Anyone use Carl Zeiss 3.5/135 Planar?greenspun.com : LUSENET : Large format photography : One Thread
I've been looking at a Linhof Technika V with Zeiss 3.5/135 Planar in a local dealer, and am wondering whether anyone can offer some info re this lens? The lens is in excellent condition for its presumed age, although the camera could use a little cleaning and attention. The deal seems to be fairly good value for a Tech V (early Tan colour), but I cannot find out much about the lens. Any opinions would be really appreciated. Does it cover basic moves well, etc? I will be using it for basic outdoors stuff - scenics, landscapes. Thanks in advance. Ross
-- Ross McLeish (firstname.lastname@example.org), July 03, 2000
This is probably the sharpest lens ever made for 4x5 (along with its cousin the Xenotar). It has enough coverage to allow basic shifts or tilts for landscape photography, but not enough for archicture. A very few of the last lenses were multi-coated. Grab it -- it's a winner!
-- Bill Mitchell (email@example.com), July 04, 2000.
See Kerry Thalmann's comments at: http://largeformat.homepage.com/future.htm
-- Q.-Tuan Luong (firstname.lastname@example.org), July 04, 2000.
As Tuan mentioned, I have some comments on the 135mm Planar on my large format homepage (Future Classics section). I just wanted to point out that my comments are specific to the 135mm f3.5 Planar T*. You didn't say specifically, but I assume since it comes with an older Tech V, that the lens you are referring to is not the latest T* version. I have not used the older, single coated 135mm Planar. This lens was made from the late 1950s through some time in the mid 1960s. According to a 1958 brochure titled "Zeiss Objectives for your Linhof Super Technika 4x5 in." this lens has an image circle of 170mm (no aperture specified). It is also still listed in a Linhof "Technika - General Catalog" I have dated March, 1966. If it's in a chrome faced Compur shutter, it's probably from the late 1950s or early 1960s. If the shutter is the older style black faced Compur (1 1/2 1/5 1/10...), it's probably from the mid-1960s. The T* model I have is in an all black modern Compur (1 1/2 1/4 1/8...) and dates from approximately 1993.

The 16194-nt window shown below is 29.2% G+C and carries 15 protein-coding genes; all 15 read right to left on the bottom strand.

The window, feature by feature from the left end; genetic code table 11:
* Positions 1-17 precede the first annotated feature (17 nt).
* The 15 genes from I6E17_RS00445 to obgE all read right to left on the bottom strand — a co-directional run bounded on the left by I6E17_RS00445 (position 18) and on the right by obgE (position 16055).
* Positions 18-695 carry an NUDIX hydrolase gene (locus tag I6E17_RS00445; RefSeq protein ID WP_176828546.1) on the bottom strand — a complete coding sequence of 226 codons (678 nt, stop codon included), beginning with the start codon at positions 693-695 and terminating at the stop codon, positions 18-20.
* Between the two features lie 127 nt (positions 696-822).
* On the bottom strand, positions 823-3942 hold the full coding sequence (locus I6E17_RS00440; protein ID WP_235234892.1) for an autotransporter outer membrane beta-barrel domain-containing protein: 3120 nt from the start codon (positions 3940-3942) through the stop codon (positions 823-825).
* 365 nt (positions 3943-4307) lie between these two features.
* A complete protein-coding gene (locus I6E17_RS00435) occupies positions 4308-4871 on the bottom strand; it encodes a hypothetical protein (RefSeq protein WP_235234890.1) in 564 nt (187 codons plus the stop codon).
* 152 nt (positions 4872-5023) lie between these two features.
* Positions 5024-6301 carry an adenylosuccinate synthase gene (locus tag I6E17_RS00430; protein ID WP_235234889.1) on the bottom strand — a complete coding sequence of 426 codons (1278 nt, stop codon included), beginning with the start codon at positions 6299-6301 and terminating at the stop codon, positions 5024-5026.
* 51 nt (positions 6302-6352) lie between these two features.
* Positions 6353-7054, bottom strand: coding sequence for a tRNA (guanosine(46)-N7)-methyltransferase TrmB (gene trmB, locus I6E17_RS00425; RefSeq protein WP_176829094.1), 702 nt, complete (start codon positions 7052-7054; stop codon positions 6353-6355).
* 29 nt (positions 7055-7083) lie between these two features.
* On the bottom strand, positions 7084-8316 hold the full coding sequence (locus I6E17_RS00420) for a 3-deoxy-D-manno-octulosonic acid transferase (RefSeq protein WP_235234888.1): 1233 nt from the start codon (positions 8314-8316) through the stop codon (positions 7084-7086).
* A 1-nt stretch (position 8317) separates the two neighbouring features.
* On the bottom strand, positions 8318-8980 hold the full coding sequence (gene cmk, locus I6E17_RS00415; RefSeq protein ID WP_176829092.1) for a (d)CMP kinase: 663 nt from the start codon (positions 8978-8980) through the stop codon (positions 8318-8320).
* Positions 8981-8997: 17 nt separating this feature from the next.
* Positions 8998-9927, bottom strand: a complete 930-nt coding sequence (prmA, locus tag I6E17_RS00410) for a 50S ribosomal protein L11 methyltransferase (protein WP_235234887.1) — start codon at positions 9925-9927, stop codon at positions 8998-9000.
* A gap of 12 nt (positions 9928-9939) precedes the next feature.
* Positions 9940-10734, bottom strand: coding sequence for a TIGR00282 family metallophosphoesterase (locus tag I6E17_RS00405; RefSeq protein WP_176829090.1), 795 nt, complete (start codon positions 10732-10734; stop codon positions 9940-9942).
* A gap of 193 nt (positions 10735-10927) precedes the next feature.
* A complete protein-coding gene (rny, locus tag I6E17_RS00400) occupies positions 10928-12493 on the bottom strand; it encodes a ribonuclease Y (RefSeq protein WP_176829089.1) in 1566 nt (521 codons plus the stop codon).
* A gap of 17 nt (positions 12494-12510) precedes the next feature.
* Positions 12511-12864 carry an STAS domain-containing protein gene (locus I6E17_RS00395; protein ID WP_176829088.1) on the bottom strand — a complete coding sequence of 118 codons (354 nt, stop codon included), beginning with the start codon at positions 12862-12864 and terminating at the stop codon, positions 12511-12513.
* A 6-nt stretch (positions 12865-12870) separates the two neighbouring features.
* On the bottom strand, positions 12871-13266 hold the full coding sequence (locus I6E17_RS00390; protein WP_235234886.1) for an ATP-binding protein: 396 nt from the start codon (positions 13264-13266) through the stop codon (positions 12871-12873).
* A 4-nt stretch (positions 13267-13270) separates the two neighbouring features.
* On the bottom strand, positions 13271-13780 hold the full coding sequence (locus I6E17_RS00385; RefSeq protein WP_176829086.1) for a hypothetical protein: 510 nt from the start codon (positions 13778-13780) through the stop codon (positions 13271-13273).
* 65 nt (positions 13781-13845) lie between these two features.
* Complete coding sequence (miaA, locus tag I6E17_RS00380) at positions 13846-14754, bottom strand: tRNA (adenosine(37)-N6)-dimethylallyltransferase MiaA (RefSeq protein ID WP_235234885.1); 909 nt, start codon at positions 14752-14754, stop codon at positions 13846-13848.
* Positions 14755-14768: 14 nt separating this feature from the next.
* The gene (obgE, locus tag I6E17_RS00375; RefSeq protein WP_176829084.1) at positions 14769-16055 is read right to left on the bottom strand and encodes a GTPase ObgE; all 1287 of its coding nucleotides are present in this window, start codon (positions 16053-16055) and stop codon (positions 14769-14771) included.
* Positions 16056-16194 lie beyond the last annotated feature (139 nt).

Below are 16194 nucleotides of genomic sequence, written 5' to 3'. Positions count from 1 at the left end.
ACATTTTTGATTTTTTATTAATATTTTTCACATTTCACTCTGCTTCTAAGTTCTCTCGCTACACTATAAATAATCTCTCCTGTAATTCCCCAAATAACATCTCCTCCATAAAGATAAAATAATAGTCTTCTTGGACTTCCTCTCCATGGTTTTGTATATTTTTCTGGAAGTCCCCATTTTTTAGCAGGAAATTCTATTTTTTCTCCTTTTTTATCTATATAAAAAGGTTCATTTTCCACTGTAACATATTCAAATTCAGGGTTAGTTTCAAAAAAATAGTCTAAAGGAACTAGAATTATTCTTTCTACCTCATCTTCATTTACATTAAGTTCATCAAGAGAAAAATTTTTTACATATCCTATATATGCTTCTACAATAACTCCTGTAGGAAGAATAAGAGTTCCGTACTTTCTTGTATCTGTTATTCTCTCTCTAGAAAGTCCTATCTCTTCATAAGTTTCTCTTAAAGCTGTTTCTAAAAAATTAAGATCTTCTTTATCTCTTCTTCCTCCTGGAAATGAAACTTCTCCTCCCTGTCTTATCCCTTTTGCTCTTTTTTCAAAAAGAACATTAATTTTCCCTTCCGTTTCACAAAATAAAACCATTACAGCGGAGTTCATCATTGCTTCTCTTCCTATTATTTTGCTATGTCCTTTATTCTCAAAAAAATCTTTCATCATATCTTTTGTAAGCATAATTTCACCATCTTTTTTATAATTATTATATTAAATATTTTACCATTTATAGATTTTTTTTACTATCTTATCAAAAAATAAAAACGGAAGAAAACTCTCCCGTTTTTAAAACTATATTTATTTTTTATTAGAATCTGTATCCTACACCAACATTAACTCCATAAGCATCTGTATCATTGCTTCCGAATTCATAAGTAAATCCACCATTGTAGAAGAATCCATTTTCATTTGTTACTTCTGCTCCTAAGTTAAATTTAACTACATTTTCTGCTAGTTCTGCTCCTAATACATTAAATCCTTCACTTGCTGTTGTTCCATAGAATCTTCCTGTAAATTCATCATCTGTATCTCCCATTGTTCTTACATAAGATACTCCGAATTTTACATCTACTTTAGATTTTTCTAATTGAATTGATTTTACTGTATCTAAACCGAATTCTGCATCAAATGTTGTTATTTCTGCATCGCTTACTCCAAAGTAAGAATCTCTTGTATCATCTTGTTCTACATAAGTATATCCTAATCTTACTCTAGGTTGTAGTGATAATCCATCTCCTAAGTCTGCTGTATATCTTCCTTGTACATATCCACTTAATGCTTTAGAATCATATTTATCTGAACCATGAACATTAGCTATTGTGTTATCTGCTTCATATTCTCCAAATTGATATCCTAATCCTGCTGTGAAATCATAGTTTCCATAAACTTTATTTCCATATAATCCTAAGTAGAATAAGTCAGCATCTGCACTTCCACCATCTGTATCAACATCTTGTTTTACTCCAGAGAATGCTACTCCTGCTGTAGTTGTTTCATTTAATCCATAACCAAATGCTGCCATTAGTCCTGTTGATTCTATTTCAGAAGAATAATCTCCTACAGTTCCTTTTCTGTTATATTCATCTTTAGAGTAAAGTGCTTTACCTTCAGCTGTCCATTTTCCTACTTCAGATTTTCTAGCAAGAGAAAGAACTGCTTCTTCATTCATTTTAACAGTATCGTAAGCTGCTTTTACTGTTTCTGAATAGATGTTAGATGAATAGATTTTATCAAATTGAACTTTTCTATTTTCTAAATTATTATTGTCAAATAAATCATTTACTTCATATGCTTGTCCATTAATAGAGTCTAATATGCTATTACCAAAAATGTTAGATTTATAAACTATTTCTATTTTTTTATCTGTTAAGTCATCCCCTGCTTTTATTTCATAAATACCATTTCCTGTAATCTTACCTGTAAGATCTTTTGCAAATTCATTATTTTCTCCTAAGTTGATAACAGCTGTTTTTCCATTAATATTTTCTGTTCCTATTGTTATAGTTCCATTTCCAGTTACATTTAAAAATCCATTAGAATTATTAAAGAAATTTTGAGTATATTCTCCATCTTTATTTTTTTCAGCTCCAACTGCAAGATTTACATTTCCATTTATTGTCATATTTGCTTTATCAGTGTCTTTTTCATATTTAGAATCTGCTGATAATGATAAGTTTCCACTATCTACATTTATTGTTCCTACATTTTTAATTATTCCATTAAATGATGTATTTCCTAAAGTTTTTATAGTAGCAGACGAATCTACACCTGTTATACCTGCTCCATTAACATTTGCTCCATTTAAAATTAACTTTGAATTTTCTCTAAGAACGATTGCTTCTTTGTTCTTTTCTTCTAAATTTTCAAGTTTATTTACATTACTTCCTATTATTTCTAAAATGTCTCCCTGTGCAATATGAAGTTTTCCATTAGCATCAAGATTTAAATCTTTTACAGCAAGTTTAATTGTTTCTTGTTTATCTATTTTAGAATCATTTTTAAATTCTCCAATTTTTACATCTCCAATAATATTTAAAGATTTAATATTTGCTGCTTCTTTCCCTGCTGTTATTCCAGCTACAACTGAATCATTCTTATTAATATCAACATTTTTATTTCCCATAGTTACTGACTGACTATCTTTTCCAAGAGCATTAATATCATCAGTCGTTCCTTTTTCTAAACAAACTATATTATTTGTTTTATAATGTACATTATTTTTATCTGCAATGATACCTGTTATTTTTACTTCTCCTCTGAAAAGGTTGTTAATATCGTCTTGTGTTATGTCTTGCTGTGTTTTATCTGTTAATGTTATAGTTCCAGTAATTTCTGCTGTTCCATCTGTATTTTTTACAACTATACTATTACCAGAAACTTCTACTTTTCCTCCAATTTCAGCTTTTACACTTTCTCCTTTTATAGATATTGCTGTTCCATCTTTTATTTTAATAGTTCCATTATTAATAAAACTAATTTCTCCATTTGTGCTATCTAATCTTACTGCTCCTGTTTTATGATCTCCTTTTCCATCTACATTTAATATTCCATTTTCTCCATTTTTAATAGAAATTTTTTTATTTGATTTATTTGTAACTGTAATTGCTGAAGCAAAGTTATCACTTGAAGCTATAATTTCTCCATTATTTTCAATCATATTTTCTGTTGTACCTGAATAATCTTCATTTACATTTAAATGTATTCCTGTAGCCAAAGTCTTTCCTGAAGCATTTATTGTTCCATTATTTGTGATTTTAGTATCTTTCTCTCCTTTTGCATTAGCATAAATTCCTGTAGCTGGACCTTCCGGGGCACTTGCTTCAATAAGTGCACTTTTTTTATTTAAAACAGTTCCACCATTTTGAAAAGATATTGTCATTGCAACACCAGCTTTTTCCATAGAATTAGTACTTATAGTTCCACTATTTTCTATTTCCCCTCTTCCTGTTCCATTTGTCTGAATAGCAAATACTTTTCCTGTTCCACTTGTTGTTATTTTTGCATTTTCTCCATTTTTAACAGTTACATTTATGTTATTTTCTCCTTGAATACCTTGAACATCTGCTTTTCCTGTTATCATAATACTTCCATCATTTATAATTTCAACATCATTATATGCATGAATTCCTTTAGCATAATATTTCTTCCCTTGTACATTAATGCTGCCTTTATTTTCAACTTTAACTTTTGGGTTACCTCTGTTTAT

I read elsewhere on this board that there were no design changes between the older 135mm Planar and the newer T* version, simply a change to the coatings. I'm not sure if this is entirely true. I know there was at least a change to the physical design of the lens. The older version takes 58mm filters, but the newer T* version takes 67mm filters. Also, although I don't have any documentaion to back it up, I recall reading that the image circle on the T* 135mm Planar is speced at 180mm.
In any case, these lenses are very sharp, even at wide stops, but are big and heavy for a 135mm lens with limited coverage. For whatever reason, as you noted, they sell for a small fortune here in the States (both the older single coated version and especially the newer T* version). It probably has something to do with the Zeiss "mystique", and also the fact that they were produced in rather small quantities. It boggles my mind when I see the older single coated models advertised for $1495 (which is cheap compared to the 75mm Biogon and 250mm Sonnar that were also part of this "set") when you can get a new APO Sironar-S for $625, or a very similar performing 135mm f3.5 Xenotar of contemporary age for $300 - $500.
So, if the price is right, go for it. If you find you you need more coverage, you could always sell it on Ebay and use the money to buy a 135mm APO Sironar-S with money left over for another lens, film, whatever.
-- Kerry Thalmann (email@example.com), July 06, 2000.